What is Hib meningitis?
Hib meningitis is caused by bacteria called Haemophilus influenzae type b.
Until the introduction of the Hib conjugate vaccine, this was the main form of meningitis in young children in the UK and Ireland. It affects mainly children under 4 years of age1 . Nowadays, Hib is rare in all age groups. In the UK, cases in adults tend to occur in people at the ages most likely to mix with children, both as parents and grandparents2.
Hib can cause a range of serious illness, most frequently meningitis. Hib meningitis is an inflammation of the lining of the brain and spinal cord. It has the same symptoms as other kinds of bacterial meningitis.
- In the early stages, a person usually feels unwell, with fever, headache and vomiting, just like many mild illnesses.
- Typical meningitis symptoms - stiff neck and dislike of bright light normally happen later.
- As the disease gets worse the person affected may become very sleepy and difficult to wake, confused or delirious, and may have seizures (fits).
Babies and young children do not often get a stiff neck or dislike of bright lights, but
- They may refuse to feed and be irritable with a high-pitched or moaning cry, especially when you pick them up.
- They may have blotchy, pale or bluish skin.
- Their body may be stiff, with jerky movements or go floppy and lifeless.
- The soft spot on a baby's head may be tense or bulging.
People with Hib meningitis do not normally get a rash. A rash is typical of meningococcal infection, which is the most frequent cause of meningitis, and usually occurs together with septicaemia (blood-poisoning).
Nowadays in the industrialised world, at least 95% of people with Hib meningitis recover, but it can be fatal, and as many as one survivor in eight may be left with long-term neurological problems such as deafness, brain damage, problems with co-ordination and epilepsy. Studies from the US have found neurological problems in as many as 45%of survivors.
Other severe Hib diseases include pneumonia, epiglottitis (inflammation of the back of the throat), septicaemia (not usually with meningitis), cellulitis (inflammation of tissue), arthritis, and pericarditis (inflammation of the heart lining)3.
Hib can also cause milder ailments like ear infections and minor respiratory illness.
How do you get Hib meningitis?
Hib bacteria are found only in humans, and live temporarily in the back of the nose and throat.
Hib infection is spread through close contact with mucus or droplets from the throat of someone who carries the bacteria. Hib bacteria are too fragile to live outside the human body. Although we don't know exactly how long they can survive outside, we do know that, in general, prolonged close contact is necessary to pick up Hib bacteria. The majority of people who carry Hib do not become ill, which means that we are most likely to meet the bacteria through contact with perfectly healthy carriers. Before Hib vaccine was introduced, young children quite commonly carried Hib bacteria.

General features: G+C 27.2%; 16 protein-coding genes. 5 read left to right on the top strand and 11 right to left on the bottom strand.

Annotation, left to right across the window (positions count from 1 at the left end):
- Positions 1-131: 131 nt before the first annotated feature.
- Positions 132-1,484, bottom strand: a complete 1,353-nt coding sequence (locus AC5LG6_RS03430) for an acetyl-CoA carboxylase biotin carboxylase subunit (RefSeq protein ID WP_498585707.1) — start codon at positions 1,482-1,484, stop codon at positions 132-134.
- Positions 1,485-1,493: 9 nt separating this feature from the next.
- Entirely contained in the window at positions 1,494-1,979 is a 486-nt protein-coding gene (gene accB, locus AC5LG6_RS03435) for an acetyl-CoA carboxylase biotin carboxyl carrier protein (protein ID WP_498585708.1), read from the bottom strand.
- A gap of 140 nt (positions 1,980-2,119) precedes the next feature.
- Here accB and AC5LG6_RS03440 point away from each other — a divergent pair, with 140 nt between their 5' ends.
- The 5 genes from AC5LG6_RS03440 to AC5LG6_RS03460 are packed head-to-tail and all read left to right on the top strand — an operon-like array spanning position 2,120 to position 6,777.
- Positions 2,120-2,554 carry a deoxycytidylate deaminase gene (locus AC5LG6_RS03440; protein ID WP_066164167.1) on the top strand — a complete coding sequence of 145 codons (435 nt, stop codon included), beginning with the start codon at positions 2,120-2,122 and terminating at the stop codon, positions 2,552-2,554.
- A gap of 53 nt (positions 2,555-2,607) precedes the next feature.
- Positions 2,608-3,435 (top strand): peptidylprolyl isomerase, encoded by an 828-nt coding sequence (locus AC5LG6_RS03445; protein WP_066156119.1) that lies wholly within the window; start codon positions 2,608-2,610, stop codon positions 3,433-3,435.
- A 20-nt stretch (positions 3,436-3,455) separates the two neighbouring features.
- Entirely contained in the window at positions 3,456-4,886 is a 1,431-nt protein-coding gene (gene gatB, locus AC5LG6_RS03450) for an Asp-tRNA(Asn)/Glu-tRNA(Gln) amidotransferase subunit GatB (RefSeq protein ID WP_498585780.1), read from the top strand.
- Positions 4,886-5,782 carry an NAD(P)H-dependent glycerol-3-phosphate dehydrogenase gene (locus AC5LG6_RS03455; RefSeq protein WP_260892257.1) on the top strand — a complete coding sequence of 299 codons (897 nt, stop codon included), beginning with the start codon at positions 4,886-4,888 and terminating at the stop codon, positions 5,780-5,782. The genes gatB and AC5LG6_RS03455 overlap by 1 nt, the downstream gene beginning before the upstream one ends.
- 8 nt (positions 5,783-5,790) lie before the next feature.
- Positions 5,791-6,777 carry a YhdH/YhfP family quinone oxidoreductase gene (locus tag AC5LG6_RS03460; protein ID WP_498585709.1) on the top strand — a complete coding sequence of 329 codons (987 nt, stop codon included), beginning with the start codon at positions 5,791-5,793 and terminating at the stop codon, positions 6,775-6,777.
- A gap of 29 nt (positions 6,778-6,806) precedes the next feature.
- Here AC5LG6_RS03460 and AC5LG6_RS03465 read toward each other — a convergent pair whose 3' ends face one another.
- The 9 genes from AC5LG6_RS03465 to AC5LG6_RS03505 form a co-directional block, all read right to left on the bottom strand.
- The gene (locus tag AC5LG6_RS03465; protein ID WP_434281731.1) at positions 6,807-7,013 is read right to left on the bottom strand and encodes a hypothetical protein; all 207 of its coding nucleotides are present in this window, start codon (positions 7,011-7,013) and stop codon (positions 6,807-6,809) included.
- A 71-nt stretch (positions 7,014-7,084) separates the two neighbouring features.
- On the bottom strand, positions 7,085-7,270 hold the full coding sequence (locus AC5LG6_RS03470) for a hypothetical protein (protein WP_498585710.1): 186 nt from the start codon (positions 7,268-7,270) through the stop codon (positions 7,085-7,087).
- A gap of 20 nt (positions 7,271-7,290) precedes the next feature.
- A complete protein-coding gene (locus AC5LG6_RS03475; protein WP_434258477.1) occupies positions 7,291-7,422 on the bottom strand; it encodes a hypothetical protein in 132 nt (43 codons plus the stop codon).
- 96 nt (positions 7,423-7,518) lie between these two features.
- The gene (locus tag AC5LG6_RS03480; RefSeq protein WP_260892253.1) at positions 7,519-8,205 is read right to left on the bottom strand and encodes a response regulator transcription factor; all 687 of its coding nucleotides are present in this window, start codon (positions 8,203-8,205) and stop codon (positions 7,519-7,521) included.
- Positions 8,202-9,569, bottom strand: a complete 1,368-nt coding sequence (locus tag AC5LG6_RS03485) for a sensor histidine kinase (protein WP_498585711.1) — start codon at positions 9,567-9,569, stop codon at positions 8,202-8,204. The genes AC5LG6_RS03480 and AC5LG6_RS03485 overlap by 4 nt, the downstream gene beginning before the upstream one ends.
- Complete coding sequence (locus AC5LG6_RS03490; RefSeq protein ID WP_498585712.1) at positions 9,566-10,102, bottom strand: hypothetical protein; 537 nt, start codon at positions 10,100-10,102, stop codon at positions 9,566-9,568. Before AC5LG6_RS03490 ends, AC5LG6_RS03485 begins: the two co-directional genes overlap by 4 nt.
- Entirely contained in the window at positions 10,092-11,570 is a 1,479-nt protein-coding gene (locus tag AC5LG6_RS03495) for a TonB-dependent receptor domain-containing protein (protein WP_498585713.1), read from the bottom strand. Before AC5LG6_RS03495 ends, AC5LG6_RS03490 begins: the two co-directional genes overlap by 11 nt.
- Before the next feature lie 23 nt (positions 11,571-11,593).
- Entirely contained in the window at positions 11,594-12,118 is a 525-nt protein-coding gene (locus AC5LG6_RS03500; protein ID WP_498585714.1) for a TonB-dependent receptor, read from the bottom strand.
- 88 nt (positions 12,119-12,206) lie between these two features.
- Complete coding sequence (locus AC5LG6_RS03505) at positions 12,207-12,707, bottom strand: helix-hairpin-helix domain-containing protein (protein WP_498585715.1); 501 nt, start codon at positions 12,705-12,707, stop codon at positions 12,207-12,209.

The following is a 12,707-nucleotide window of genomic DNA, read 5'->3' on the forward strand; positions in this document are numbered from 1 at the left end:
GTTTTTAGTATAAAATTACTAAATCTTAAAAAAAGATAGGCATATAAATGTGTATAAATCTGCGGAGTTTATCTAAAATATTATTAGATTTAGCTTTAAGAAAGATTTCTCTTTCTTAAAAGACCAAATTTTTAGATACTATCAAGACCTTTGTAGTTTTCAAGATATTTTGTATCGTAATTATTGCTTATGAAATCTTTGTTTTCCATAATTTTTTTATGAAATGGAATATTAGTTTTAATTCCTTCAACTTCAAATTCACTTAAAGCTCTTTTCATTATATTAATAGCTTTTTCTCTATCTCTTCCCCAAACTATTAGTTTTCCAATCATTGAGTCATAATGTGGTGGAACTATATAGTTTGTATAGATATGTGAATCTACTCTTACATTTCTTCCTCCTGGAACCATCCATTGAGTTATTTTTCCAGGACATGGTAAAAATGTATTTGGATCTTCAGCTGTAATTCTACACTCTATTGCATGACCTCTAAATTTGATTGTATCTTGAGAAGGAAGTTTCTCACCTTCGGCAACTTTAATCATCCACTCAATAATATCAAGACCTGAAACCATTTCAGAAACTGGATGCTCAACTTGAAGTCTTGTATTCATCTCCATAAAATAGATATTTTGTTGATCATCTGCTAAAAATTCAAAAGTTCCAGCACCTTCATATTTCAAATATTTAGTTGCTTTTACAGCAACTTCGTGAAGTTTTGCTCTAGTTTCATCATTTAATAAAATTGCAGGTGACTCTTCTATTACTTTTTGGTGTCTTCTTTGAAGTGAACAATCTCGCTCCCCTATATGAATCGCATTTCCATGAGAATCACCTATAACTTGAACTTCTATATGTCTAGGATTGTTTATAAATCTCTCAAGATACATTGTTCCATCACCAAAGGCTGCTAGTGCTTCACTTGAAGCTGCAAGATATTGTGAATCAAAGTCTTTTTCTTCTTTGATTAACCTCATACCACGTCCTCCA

The incubation period for Hib is uncertain, however it is generally agreed that when Hib disease occurs, it develops within days of exposure to the bacteria1 .
Who is at risk?
Only a small fraction of the people who acquire Hib bacteria fall ill with the disease and the reasons for this are not entirely understood. People with a deficient immune system, such as those without a spleen, are at higher risk. Although the disease is now rare, doctors report all cases to the Public Health doctor. Depending on their age and whether they have been vaccinated, some household contacts of a case may be more at risk than the general public. The Public Health doctor decides what action to take in the cases when it is needed.
Is there a Hib vaccine?
A conjugate vaccine (made from a tiny fragment of the bacteria's sugar-coat attached to a protein) against Hib was introduced in the UK and Ireland in 1992, and provides long-lasting immunity. Since the introduction of the Hib vaccine, the incidence of meningitis cause by Haemophilus influenzae has been reduced by over 90%, across the UK and Ireland4,5 .
Find out more about the Hib vaccine.
1. Davies EG, Elliman DAC, Hart AC, Nicoll A, Rudd P for the RCPCH. Manual of Childhood Infections. 2nd Edition, 2001; WB Saunders, London.
2. McVernon J, Trotter CL, Slack MPE, Ramsay ME. Trends in Haemophilus influenzae type b infections in adults in England and Wales: surveillance study. 2004. BMJ 329: 655-658
3. Department of Health. Immunisation against infectious diseases. Chapter 16: Haemophilus influenzae type B (Hib) pages 127-135. Ed Salisbury D, Ramsay M and Noakes K. 2006. Third edition. TSO. http://www.dh.gov.uk/en/Policyandguidance/Healthandsocialcaretopics/Greenbook/DH_4097254 (accessed 17 May 2007).
4. JCVI Statement: Haemophilus influenzae type b (Hib) Disease and Hib Vaccine. Executive Summary. http://www.advisorybodies.doh.gov.uk/jcvi/hib.pdf (accessed 17 May 2007).
5. Health Protection Surveillance Centre. Hib FAQs, How safe and effective is the Hib vaccine? http://www.immunisation.ie/en/HealthcareProfessionals/Hib/#howsafe (accessed May 2007).